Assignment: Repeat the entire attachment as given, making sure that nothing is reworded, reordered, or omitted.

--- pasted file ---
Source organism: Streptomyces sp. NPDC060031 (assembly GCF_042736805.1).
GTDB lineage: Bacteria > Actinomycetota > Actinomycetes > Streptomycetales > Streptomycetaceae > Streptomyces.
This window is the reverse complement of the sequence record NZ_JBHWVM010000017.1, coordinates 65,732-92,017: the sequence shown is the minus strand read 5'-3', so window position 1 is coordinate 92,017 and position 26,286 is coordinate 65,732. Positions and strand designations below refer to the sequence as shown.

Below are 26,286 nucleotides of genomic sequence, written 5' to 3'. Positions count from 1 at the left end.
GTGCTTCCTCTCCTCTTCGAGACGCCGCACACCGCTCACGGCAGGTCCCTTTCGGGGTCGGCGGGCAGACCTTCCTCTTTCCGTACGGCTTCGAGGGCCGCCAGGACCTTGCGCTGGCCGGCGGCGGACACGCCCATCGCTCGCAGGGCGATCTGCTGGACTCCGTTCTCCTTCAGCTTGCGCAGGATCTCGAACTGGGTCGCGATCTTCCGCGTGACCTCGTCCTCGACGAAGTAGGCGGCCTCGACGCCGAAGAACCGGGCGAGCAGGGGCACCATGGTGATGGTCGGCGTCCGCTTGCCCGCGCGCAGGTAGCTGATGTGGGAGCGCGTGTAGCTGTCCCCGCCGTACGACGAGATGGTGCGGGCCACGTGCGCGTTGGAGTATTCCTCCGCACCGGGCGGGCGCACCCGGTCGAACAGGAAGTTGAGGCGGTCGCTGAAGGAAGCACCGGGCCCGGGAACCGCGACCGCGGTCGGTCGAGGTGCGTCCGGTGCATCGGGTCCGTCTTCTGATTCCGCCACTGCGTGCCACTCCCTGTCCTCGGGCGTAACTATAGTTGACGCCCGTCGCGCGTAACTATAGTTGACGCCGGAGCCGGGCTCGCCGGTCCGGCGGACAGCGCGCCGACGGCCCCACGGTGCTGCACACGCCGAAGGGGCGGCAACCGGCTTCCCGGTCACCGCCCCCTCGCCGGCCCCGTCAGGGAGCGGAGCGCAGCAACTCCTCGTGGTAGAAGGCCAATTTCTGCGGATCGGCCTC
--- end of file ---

Source organism: Streptomyces sp. NPDC060031 (assembly GCF_042736805.1).
GTDB lineage: Bacteria > Actinomycetota > Actinomycetes > Streptomycetales > Streptomycetaceae > Streptomyces.
This window is the reverse complement of the sequence record NZ_JBHWVM010000017.1, coordinates 65,732-92,017: the sequence shown is the minus strand read 5'-3', so window position 1 is coordinate 92,017 and position 26,286 is coordinate 65,732. Positions and strand designations below refer to the sequence as shown.

Below are 26,286 nucleotides of genomic sequence, written 5' to 3'. Positions count from 1 at the left end.
GTGCTTCCTCTCCTCTTCGAGACGCCGCACACCGCTCACGGCAGGTCCCTTTCGGGGTCGGCGGGCAGACCTTCCTCTTTCCGTACGGCTTCGAGGGCCGCCAGGACCTTGCGCTGGCCGGCGGCGGACACGCCCATCGCTCGCAGGGCGATCTGCTGGACTCCGTTCTCCTTCAGCTTGCGCAGGATCTCGAACTGGGTCGCGATCTTCCGCGTGACCTCGTCCTCGACGAAGTAGGCGGCCTCGACGCCGAAGAACCGGGCGAGCAGGGGCACCATGGTGATGGTCGGCGTCCGCTTGCCCGCGCGCAGGTAGCTGATGTGGGAGCGCGTGTAGCTGTCCCCGCCGTACGACGAGATGGTGCGGGCCACGTGCGCGTTGGAGTATTCCTCCGCACCGGGCGGGCGCACCCGGTCGAACAGGAAGTTGAGGCGGTCGCTGAAGGAAGCACCGGGCCCGGGAACCGCGACCGCGGTCGGTCGAGGTGCGTCCGGTGCATCGGGTCCGTCTTCTGATTCCGCCACTGCGTGCCACTCCCTGTCCTCGGGCGTAACTATAGTTGACGCCCGTCGCGCGTAACTATAGTTGACGCCGGAGCCGGGCTCGCCGGTCCGGCGGACAGCGCGCCGACGGCCCCACGGTGCTGCACACGCCGAAGGGGCGGCAACCGGCTTCCCGGTCACCGCCCCCTCGCCGGCCCCGTCAGGGAGCGGAGCGCAGCAACTCCTCGTGGTAGAAGGCCAATTTCTGCGGATCGGCCTC